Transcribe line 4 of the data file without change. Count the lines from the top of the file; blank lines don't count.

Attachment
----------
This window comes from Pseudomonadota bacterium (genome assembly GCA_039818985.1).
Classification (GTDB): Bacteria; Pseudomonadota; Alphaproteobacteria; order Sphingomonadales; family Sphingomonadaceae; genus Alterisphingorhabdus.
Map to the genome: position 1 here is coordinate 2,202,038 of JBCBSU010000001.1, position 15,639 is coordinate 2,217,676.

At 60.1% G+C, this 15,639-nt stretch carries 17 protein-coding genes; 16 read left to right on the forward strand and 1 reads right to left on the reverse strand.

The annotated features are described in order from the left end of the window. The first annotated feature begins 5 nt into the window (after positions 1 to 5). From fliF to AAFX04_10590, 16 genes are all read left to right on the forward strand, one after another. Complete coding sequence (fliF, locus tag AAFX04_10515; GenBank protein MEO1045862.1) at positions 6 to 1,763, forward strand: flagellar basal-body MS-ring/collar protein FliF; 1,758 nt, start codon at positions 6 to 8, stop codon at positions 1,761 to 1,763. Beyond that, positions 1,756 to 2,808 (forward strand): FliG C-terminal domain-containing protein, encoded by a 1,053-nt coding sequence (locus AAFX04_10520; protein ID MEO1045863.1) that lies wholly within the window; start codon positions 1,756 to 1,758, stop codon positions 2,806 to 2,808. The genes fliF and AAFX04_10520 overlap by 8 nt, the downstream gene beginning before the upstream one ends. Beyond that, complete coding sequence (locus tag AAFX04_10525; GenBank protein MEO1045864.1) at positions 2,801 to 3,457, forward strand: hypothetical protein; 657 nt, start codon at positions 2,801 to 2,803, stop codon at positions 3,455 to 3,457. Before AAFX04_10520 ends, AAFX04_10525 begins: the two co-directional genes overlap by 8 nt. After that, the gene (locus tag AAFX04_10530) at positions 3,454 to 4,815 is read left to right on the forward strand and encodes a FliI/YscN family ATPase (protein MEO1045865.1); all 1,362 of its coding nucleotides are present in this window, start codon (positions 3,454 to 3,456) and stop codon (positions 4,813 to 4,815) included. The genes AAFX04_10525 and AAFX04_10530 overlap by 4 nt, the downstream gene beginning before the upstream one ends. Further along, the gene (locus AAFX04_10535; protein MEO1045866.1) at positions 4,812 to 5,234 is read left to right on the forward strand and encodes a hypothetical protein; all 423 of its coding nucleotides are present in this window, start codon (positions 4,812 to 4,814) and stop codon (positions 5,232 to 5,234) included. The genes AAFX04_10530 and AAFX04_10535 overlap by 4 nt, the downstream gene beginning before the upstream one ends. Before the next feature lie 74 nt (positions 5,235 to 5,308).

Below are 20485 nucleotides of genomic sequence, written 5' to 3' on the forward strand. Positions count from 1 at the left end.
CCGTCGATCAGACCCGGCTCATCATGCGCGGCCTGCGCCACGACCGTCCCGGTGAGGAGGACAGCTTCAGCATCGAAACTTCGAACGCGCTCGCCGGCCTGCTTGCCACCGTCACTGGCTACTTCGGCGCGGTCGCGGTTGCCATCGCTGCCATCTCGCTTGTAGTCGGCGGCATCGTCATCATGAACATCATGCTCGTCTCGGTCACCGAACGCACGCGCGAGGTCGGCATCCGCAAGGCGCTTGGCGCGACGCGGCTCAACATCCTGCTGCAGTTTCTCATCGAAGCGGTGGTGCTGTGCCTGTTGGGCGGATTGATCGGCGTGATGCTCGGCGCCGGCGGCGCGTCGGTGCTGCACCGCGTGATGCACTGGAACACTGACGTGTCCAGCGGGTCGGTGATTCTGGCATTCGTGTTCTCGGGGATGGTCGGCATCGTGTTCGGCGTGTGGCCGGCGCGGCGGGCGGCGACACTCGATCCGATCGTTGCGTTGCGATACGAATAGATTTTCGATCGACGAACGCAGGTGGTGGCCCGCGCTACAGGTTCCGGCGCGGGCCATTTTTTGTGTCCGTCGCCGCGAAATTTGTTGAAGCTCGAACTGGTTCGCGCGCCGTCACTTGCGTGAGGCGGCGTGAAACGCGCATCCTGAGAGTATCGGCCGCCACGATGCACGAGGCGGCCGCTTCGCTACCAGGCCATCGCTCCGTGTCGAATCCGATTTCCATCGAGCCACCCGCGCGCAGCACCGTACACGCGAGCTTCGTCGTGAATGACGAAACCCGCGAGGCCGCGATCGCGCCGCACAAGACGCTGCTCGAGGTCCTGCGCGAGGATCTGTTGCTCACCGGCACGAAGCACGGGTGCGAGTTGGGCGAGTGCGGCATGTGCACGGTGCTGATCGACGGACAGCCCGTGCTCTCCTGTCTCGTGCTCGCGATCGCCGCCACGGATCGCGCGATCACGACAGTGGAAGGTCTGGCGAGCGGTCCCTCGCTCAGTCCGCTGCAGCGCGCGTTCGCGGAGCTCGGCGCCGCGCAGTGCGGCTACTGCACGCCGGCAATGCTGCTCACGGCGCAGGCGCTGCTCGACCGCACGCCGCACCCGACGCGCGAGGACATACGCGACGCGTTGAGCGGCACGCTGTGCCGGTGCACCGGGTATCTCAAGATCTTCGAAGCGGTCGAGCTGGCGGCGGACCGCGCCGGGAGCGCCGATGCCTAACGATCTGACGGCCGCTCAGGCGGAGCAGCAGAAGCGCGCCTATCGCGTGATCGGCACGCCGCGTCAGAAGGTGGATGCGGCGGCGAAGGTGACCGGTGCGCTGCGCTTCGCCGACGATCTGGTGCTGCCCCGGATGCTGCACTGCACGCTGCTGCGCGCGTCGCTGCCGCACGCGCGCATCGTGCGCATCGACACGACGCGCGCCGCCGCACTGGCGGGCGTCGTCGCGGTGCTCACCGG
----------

At 60.1% G+C, this 15,639-nt stretch carries 17 protein-coding genes; 16 read left to right on the forward strand and 1 reads right to left on the reverse strand.